Composite Image: The release by party insiders of material outlining what amounts to a far-right plot to take over and drive the National Party sharply to the right indicates a level of factional intrigue that should give all New Zealanders pause. Godwin's law notwithstanding, the 1930s German precedents bear close scrutiny. Exposing the plotters is always better done sooner than later - before it is too late.
THE PHOTOGRAPHS could have saved 60 million lives. They were taken on 4 January 1933, outside the Cologne residence of Baron Kurt von Schroder, a well-connected German banker. Captured on film as they passed through the baron’s gates were Adolf Hitler, Rudolf Hess, Wilhelm Keppler and Heinrich Himmler. A little while later Franz von Papen, the recently dismissed German Chancellor and intimate friend of Reich President, Paul von Hindenberg, joined them.
Within hours, this photographic evidence of the Cologne conspiracy was in the hands of Chancellor Kurt von Schleicher. By the next morning Berlin’s newspapers were denouncing Hitler’s “secret meeting” with von Papen.
It proved to be too little and too late. By 30 January Hindenberg had replaced von Schleicher with Hitler. The new Vice-Chancellor was von Papen.
Had the saner elements within Germany’s ruling class acted earlier, and with General Kurt von Schleicher’s readiness to expose the Nazi Party’s behind-the-scenes machinations with politically-driven bankers and businessmen, the world might have been spared the horrors of World War II and the Holocaust.
As the political philosopher, Edmund Burke, rightly observed: “All that is necessary for the triumph of evil is that good men do nothing.”
New Zealanders should breathe a large sigh of relief that “a few good men” can still be found in their country’s own ruling class, and that they have seen fit to act earlier – and, hopefully, with more positive effect – than their German counterparts of the 1930s.
The leaking of documents allegedly penned by the right-wing political consultant, Mr Simon Lusk, should be sufficient to forestall what can only be described as a sinister “long term plan to move the political centre to the right.”
Let me state very clearly at this point that I do not consider Mr Lusk to be a Nazi, nor indeed a fascist of any kind. If the material attributed to him (and he has not disowned any of it) offers us any guide, then Mr Lusk’s political beliefs match very closely those of the extreme right-wing of the United States Republican Party.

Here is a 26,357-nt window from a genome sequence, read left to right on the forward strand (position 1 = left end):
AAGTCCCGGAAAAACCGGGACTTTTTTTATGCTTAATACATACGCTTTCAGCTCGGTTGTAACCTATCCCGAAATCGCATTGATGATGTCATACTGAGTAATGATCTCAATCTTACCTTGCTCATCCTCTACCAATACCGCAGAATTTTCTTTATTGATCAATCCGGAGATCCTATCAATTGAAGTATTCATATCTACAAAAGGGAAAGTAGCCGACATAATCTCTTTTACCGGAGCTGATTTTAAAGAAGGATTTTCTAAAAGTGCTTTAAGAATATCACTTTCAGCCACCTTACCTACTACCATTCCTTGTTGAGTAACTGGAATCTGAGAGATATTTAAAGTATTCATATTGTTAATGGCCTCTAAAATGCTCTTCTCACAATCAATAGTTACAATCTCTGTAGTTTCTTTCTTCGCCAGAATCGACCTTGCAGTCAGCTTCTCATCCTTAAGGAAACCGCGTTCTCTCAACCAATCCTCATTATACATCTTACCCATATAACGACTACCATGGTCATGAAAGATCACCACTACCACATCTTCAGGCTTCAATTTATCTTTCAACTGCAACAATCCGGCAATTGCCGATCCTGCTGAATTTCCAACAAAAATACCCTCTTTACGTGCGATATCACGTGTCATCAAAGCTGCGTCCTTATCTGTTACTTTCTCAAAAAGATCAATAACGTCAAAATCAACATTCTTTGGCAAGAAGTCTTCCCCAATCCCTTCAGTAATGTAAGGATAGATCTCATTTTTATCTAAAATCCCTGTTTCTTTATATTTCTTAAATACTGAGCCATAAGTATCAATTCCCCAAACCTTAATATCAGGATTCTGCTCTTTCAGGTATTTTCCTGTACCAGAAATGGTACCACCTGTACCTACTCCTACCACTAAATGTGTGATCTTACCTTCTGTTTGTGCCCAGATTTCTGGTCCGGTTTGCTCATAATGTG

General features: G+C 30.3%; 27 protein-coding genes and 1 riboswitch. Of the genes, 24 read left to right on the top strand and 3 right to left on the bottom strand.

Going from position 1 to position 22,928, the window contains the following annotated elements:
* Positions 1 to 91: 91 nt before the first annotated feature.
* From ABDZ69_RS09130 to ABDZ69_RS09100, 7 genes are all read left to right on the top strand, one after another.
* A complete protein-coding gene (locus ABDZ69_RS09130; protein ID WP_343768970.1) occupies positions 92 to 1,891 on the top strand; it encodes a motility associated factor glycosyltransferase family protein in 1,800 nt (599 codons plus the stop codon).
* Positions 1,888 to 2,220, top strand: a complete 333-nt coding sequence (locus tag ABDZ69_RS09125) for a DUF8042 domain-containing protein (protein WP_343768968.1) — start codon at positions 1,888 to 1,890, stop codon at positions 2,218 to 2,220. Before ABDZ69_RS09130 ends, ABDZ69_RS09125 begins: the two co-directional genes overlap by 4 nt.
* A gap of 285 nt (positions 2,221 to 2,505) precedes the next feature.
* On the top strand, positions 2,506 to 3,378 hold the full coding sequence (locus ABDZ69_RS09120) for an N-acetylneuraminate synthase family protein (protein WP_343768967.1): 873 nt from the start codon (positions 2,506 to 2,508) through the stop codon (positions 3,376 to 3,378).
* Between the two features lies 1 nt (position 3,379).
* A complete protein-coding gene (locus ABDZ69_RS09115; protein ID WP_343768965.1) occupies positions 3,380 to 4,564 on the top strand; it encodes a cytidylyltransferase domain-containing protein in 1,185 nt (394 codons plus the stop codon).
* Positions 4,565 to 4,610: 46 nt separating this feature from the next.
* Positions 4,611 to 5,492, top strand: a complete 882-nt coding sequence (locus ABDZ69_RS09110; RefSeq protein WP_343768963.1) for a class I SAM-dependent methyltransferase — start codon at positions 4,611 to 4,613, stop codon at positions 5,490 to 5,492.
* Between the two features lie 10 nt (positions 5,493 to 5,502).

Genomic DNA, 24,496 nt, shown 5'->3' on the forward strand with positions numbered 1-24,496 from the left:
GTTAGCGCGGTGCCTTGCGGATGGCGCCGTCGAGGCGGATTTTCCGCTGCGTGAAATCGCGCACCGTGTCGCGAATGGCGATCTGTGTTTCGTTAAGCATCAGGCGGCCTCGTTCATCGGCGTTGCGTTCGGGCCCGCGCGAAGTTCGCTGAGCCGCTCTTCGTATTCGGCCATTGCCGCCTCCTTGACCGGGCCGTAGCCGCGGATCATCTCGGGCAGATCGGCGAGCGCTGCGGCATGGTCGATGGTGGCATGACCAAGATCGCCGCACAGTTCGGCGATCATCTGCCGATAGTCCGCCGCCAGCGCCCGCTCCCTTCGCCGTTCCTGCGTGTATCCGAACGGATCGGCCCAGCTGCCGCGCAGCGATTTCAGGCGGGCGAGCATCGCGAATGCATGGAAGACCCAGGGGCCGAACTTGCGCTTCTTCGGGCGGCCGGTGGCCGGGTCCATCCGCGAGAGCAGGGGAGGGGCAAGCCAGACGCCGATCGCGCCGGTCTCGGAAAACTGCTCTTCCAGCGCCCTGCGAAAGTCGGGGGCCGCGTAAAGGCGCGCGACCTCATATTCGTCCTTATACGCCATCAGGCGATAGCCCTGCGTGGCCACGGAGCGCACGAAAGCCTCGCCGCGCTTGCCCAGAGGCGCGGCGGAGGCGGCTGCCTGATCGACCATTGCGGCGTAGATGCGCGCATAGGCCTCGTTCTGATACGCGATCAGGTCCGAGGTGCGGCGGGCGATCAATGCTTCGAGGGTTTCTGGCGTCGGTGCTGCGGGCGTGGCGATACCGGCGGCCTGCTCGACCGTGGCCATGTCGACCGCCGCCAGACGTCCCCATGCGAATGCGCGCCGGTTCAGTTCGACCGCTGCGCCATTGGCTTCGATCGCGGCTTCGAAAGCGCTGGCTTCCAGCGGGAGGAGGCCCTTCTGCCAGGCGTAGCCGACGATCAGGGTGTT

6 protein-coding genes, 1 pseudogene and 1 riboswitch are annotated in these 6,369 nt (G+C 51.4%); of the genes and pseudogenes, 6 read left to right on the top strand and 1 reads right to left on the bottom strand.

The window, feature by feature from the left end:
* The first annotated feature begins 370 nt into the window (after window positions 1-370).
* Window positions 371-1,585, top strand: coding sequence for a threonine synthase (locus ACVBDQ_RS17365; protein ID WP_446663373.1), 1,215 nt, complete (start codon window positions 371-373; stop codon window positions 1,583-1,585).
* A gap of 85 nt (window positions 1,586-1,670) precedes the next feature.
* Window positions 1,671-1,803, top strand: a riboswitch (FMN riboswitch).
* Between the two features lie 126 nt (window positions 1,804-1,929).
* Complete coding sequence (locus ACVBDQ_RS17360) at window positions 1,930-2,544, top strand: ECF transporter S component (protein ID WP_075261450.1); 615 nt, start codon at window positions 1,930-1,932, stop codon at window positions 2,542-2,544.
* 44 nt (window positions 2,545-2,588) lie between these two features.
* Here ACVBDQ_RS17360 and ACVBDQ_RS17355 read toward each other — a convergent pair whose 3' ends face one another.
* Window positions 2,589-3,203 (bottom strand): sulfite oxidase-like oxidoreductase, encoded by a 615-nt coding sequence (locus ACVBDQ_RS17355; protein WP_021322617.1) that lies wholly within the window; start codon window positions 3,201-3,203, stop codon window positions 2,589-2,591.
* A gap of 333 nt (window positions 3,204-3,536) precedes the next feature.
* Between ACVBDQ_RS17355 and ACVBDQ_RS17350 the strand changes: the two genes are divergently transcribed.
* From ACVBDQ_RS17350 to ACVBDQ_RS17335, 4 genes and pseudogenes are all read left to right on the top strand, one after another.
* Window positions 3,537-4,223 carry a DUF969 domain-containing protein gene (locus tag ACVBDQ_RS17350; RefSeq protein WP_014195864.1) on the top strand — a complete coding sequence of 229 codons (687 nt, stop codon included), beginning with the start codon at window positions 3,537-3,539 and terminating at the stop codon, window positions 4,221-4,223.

New Directions: Simon Lusk appears to be drawing his political inspiration from the far-right-wing of the US Republican Party.
What he appears to favour is the establishment in New Zealand of an outright plutocracy: a state in which, although the formal institutions of democratic government remain in place, their capacity to impede the interests of the very wealthy has been rendered ineffective by the intimidating tutelage of an ideologically-driven bureaucracy, and pressure weighted with crushing quantities of cash.
This impression is, once again, confirmed in the leaked documents, which state quite openly: “This means reducing the size of government, weakening the power of those who believe in big government, and investing for at least 20 years to ensure that these changes are permanent.”
Mr Lusk appears to have been pursuing his plans for a plutocratic (or, to use the language of the leaked documents “fiscally conservative”) government, led by members of an ideologically re-booted National Party, for at least three years. Tellingly, the earliest documents look to the United States not only for inspiration but funding.
In the document dated July 2010, it is proposed that the highly professionalised political culture of the United States be transplanted to New Zealand so that, over time, and with the interest accruing from an initial investment of $5 million from conservative American donors, “an enduring centre right majority, with a pro United States outlook on the world stage” can be elected to parliament.
There are those who dispute the attribution of “evil” motives to the author of these documents. They point to the fact that Mr Lusk has devoted considerable time and energy into making himself one of the very few professional political consultants operating in New Zealand. Is it not possible, they argue, that these documents, intended for the eyes of like-minded National Party members, might simply be Mr Lusk “writing his own job description”?
Well, yes, of course it could. But, even if that’s true, the sinister aspects of the plans attributed to Mr Lusk are in no way diminished. He is already credited with assisting four individuals into parliamentary seats: Sam Lotu-Iga; Louise Upston, Chris Tremain and Jamie-Lee Ross. Political commentators are constantly linking his name with the alleged leadership aspirations of Justice Minister, Judith Collins. The documents he is said to have authored speak openly of the present National Government being “a disappointment to fiscal conservatives” and promise “there will be a clean out” following the party’s next defeat.
New Zealanders deserve better than a hollowed-out democracy in which government of the wealthy, by the wealthy, for the wealthy becomes the norm.
Nor should it be forgotten that any political figure openly promising to make his economic and social programme “permanent”, is also promising to prevent its opponents from mounting a successful challenge. Ever.
And when the programme fails?
Who will there be left to complain?
This essay was originally published in The Press of Tuesday, 4 June 2013.